If you find that you are repeatedly bringing on workers who don't meet your company's expectations, it may be time to change your hiring strategy. A good hire can lead to successful operations, while one wrong choice can lead to wasted time, energy and resources.
The best way to avoid this is to take a step back and look at how you're currently finding the right talent, and become more disciplined in your screening tactics, the Denver Business Journal reports.
According to the news source, at its most basic, this means knowing when a candidate is not a good fit. It's important that hiring managers avoid the trap in which they get answers they know could be problematic down the road, but are so eager to fill the open position, they justify the red flag to keep the candidate as a potential hire.
For example, let's say a candidate admits to never having managed people. If the potential employee looks great in every other area, it may be easy to say the "candidate sounds like a natural." But this could be costly when the new hire can't ensure all 15 direct reports perform at their highest level.
Asking the right questions
By doing so, you'll find that holding out for the best candidate is worth it in the end. But in addition to not shrugging off red flags, you can also change the questions you ask and format the interview to try to better get to know your candidate. Working with a staffing company can help pinpoint the best questions you should be asking, and you should be trying to gauge the candidate's ability to fit into your corporate culture.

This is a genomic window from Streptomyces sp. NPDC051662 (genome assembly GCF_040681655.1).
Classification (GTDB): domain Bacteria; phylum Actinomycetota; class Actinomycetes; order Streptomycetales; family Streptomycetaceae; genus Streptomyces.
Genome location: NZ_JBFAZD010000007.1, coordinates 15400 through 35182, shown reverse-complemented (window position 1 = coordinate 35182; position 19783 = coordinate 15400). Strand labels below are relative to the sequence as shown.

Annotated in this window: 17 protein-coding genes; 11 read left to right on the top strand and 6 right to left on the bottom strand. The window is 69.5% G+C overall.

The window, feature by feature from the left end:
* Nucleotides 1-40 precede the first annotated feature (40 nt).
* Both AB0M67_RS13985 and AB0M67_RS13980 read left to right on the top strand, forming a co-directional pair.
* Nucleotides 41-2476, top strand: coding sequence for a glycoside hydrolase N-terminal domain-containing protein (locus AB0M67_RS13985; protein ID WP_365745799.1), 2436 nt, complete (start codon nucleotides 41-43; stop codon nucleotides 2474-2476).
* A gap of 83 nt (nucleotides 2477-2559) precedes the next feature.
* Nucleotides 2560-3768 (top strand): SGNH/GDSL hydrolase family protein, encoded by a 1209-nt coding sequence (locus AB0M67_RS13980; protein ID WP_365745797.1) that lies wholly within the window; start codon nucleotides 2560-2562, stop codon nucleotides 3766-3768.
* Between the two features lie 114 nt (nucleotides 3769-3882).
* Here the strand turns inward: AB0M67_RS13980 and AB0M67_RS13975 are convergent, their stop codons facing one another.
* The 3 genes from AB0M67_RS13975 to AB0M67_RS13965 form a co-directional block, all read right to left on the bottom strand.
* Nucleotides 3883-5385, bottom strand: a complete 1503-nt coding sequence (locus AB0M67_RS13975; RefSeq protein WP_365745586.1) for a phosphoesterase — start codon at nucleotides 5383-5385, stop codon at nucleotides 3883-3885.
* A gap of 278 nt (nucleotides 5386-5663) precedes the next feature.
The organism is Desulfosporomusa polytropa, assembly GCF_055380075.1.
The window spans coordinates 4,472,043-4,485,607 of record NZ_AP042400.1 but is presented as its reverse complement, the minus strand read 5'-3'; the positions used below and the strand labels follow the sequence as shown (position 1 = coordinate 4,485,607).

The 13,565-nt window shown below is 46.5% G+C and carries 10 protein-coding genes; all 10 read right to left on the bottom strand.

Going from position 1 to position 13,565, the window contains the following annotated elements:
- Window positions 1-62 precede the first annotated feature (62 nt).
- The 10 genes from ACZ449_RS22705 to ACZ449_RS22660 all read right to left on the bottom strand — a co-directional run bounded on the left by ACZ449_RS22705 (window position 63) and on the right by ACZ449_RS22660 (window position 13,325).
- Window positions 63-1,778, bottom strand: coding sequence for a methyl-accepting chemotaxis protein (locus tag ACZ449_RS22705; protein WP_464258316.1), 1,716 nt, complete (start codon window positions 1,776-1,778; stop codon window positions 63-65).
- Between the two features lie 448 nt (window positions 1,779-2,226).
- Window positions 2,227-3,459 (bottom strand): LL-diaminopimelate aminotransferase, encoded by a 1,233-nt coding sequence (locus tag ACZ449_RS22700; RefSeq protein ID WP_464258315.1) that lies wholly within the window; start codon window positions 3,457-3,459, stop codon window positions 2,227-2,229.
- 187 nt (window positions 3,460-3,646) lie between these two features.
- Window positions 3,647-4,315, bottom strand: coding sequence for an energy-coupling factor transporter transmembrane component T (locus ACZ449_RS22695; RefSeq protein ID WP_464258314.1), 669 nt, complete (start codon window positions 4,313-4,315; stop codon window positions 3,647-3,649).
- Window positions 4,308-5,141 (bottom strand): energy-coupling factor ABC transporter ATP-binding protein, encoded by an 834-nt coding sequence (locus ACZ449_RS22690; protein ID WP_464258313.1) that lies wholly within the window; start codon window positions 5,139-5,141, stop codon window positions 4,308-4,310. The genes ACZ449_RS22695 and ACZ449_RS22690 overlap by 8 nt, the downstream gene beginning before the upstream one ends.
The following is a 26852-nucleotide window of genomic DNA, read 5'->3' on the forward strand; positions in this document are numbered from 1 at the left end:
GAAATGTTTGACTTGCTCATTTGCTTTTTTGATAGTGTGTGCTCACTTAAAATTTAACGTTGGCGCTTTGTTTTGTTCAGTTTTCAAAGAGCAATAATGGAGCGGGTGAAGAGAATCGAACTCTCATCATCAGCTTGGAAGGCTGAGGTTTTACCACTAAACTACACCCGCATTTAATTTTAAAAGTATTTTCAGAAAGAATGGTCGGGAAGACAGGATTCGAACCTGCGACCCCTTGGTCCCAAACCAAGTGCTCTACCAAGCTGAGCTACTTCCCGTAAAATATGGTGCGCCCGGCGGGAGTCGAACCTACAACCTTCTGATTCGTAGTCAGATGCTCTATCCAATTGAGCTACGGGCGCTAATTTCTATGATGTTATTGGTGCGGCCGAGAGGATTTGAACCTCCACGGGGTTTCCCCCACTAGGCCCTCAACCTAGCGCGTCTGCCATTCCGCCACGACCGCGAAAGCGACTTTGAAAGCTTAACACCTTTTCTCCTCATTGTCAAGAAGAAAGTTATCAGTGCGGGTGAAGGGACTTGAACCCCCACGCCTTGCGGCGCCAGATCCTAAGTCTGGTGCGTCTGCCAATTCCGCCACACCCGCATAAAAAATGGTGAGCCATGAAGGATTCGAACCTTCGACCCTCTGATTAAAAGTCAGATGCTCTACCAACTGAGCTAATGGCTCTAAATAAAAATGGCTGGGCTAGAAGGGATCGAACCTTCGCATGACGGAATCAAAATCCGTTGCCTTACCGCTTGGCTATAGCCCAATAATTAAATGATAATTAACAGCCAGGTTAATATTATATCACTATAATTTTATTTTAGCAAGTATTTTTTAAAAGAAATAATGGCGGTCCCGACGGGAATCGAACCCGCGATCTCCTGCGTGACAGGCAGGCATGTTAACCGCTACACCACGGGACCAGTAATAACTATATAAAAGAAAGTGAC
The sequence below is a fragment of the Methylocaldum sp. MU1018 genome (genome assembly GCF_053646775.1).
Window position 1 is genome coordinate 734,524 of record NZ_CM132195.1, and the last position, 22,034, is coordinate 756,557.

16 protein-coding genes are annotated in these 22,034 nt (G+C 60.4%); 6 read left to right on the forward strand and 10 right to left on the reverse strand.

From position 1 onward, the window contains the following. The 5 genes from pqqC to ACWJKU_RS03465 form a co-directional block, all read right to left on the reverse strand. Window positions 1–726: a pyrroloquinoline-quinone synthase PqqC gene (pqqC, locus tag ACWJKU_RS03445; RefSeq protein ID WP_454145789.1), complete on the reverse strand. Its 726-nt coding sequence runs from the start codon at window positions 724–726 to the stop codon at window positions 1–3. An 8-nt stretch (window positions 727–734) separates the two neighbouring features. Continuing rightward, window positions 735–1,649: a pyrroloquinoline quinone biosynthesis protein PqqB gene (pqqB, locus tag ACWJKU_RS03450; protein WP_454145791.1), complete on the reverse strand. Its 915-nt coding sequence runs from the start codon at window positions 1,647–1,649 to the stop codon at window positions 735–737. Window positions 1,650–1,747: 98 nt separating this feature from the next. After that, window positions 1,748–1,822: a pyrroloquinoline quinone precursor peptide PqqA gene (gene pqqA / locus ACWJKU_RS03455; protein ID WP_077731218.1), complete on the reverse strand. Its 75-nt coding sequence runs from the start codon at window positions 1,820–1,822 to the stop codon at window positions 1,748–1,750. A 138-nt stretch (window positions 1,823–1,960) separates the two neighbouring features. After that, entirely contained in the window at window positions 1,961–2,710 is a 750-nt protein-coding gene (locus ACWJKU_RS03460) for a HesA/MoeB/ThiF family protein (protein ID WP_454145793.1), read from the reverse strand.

According to the Houston Chronicle, one of the best ways to begin an interview is to ask the candidate to give you a brief history of all professional experience, and what possibilities could arise because of the new job. This gives you a great place to jump off from, and you can ask questions about any of the previous jobs, such as what made the candidate standout, or what contributions were made to the company. In the end, you want to set the individual up to perform well.
"Your responsibility as the interviewer is to give the candidate every opportunity to be successful," corporate and sales trainer Shari Harley notes. "As a result, if a candidate is having difficulty answering a question, ask it in three different ways in order to determine if the candidate can't or won't answer the question."
Self-awareness and flexibility
The news source noted that two of the most important traits in a good hire will be whether they are self-aware of both their faults and strengths, and how willing they are to accept feedback. A self-aware employee is much more likely to accept feedback and learn from it, ultimately becoming a better member of the organization all the while.
To identify candidates who have these desirable traits, be sure to ask about a specific time the potential employee received both positive and negative feedback, and how they responded.
Ultimately, the questions you ask will heavily depend on the type of position you're looking to fill, but by following these basic steps, you'll be able to maximize the effectiveness of the interview and boost your chances of hiring the right candidate.